Warsaw Fire On Pace To Reach 4,000 Service Calls In 2022

Firefighters with the Warsaw-Wayne Fire Territory are increasingly busier than ever before.

While giving his monthly response report for July on Tuesday, Fire Chief Garrett Holderman reported WWFT had 337 responses, just a bit up from June. Of these calls, 39 were fire-related.

“With each month, (it) kind of increases a couple percents,” he said. “… So at any given time, one or two or all three of our trucks are out on different calls.”

Reporting on medical and CARES (Community Assistance Resources Emergency Services) calls, Holderman said they had a total of 185 medical calls in July, “which is also dramatically going up. We’re on a pace for about 4,000 calls this year, which is just about 1,000 more than where we at last year, so we’re really starting to pick up on the calls. CARES is picking up, we had 66 (CARES calls), not as a dramatic of an increase from a couple months ago, but it is a slight uptick from June by about 12 calls, so that also is picking up.”

The CARES program is a city initiative through the fire department to assist those in need of mental health assistance.

Board member Brandon Schmitt, a former Warsaw firefighter, said when he started as a firefighter in 2001, they did 1,000 calls total. “Not 1,000 more, 1,000 total,” he said.

Holderman said, “Especially right now, the amount of opioids coming into this town – the amount of overdoses we’re running is unbelieveable right now. That’s not helping anything.”

Later in the meeting, Holderman told the Fire Territory Board that he would be asking the Warsaw Common Council Tuesday night for approval to transfer funds totaling $60,000.

The Council approved the transfer unanimously.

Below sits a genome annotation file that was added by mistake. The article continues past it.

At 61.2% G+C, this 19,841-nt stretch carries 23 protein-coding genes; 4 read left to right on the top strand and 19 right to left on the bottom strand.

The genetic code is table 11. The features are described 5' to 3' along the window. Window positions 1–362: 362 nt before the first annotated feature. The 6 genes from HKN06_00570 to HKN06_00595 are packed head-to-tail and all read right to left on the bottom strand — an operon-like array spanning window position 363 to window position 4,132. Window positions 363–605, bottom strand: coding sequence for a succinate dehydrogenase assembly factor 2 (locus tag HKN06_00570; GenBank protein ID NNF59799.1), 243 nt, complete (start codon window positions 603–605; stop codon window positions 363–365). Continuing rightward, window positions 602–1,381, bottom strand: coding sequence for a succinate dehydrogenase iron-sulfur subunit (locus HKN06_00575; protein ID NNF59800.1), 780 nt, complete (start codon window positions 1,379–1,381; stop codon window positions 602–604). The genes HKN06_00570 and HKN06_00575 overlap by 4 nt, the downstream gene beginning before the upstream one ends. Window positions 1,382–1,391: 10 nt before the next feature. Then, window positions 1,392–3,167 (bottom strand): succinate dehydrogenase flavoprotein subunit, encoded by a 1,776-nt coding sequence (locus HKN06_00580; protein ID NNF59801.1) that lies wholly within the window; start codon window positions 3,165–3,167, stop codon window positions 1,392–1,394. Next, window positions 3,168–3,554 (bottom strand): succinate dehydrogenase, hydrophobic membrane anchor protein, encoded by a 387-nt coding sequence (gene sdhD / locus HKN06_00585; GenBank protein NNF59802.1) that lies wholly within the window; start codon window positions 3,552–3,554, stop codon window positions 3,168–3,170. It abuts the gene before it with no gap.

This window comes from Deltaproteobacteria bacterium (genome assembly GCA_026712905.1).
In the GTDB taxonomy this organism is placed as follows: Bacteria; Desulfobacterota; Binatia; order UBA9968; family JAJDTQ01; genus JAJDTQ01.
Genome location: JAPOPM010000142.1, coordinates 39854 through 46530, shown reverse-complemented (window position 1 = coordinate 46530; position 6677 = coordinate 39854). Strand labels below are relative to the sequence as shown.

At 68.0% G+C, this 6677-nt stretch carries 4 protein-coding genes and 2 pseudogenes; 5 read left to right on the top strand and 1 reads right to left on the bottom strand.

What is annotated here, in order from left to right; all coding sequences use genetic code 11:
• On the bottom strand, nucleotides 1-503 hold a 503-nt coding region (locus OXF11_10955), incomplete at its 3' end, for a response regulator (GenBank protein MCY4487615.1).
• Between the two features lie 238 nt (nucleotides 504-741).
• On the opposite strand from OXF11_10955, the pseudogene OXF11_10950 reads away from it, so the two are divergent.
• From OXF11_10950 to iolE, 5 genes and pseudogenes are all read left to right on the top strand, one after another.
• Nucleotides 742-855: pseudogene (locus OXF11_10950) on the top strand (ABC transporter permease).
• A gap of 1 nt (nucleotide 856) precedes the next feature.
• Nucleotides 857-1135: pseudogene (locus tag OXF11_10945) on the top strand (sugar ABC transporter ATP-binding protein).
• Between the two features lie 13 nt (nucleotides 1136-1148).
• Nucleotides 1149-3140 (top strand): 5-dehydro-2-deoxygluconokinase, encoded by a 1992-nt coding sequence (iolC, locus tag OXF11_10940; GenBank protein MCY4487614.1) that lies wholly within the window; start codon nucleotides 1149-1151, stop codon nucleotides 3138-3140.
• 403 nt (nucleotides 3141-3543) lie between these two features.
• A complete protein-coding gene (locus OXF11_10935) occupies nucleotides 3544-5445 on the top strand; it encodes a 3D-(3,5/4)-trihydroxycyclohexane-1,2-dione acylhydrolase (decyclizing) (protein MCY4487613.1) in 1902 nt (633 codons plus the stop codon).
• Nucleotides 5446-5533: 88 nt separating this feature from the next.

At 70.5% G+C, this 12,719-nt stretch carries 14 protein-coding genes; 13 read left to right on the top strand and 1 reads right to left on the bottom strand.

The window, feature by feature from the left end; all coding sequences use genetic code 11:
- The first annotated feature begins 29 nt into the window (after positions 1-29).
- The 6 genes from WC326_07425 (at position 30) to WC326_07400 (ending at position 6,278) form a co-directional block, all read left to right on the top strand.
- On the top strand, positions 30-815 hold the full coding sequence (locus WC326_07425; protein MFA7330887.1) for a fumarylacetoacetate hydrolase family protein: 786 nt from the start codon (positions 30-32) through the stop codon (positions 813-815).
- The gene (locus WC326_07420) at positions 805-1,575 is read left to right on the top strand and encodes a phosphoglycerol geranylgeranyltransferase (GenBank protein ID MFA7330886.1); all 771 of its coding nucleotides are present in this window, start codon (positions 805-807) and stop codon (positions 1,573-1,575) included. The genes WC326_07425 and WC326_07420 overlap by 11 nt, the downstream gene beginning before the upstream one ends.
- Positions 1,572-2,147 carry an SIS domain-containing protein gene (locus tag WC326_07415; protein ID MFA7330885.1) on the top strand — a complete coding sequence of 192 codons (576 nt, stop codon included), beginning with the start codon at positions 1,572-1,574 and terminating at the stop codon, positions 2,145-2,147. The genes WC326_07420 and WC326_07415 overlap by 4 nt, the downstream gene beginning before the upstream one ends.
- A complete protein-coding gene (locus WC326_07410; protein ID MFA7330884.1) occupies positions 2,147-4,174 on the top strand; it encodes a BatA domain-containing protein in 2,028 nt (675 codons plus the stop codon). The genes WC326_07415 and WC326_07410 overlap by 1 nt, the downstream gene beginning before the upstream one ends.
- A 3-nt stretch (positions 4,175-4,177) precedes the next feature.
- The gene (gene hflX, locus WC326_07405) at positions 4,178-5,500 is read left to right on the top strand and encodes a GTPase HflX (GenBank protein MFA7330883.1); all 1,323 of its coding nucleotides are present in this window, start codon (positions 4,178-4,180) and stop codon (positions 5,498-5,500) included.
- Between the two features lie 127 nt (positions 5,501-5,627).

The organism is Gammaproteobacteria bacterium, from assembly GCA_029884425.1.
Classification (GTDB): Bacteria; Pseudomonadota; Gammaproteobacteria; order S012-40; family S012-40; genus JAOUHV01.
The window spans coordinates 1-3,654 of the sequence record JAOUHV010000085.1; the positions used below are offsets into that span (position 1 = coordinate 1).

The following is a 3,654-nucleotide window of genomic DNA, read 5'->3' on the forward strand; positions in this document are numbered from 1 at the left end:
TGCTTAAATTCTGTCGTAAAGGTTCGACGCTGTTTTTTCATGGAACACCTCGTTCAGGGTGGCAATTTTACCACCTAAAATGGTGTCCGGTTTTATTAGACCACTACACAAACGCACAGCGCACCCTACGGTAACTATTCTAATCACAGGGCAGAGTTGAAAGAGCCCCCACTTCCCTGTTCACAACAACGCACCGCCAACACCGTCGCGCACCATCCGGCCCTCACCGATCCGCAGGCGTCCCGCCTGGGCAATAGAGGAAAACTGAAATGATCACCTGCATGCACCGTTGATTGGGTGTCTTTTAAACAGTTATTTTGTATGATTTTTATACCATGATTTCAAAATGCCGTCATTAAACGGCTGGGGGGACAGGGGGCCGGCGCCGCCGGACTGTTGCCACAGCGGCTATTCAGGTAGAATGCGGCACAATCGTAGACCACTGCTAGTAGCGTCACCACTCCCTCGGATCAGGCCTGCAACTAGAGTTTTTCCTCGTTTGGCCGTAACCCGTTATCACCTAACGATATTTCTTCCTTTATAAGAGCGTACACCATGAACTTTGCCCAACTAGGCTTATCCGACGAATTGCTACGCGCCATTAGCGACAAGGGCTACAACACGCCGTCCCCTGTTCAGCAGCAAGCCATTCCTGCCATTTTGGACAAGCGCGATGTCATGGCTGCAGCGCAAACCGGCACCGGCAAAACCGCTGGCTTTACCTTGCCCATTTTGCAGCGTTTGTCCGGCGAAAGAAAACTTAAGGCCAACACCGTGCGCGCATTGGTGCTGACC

“With inflation and fuel, diesel being so heavy, and running 1,000 more calls and EMS supplies being a little more expensive, we’re going to be short on our operating supplies, so we’re going to move $40,000 from our machinery and equipment to our operating budget because of the diesel fuel and stuff like that. We’re still underbudgeted from last year because of inflation,” Holderman explained.

A transfer of $15,000 was from other capital outlays to communication and transportation “mainly for training,” he said, and to “cap off the training year” and finish paying Dive Rescue International (DRI) for the training that took place in August.

The last transfer, for $5,000 from professional services to other services and charges, was to finish paying off the decaling and lettering for the new battalion chief’s vehicle.

Board member Gordon Nash made a motion to recommend to the Council that they approve the transfers, with Councilman Mike Klondaris seconding it. It was approved unanimously.

Also during Tuesday’s Fire Territory Board meeting, Holderman reported on the dive training a number of firefighters participated in during the week of Aug. 15.

While Holderman was out of town during that training, he said DRI came into town and provided “very successful” classes. Firefighters and police officers from Lansing, Mich.; Fort Wayne, Indianapolis and other cities took part. The three classes offered included a two-day sonar technician class, a three-day light salvage and recovery class and a three-day hazardous materials waters diving class.

“It went awesome. The mayor came. They wrote a really great news article on it, and the guys had a really great time. We had a lot of compliments from our DRI instructors on our team. It went really awesome,” Holderman said.

For the light salvage and recovery class, Gill’s Auto Parts donated a car, which was stripped of the motor, transmission and all the fluid was removed from it so it could be submerged into Center Lake for training, Holderman said.

He said they’re going to try to have three more classes next year and hopefully there will be a better showing then.

“There was a lot of people there but not as much as we would have liked to have,” Holderman said.

EMS Chief Chris Fancil, who participated in the sonar technician class, said it was a good experience and a good way to meet folks from other dive teams. “It’s a good way for us to be a beacon of that training,” he said.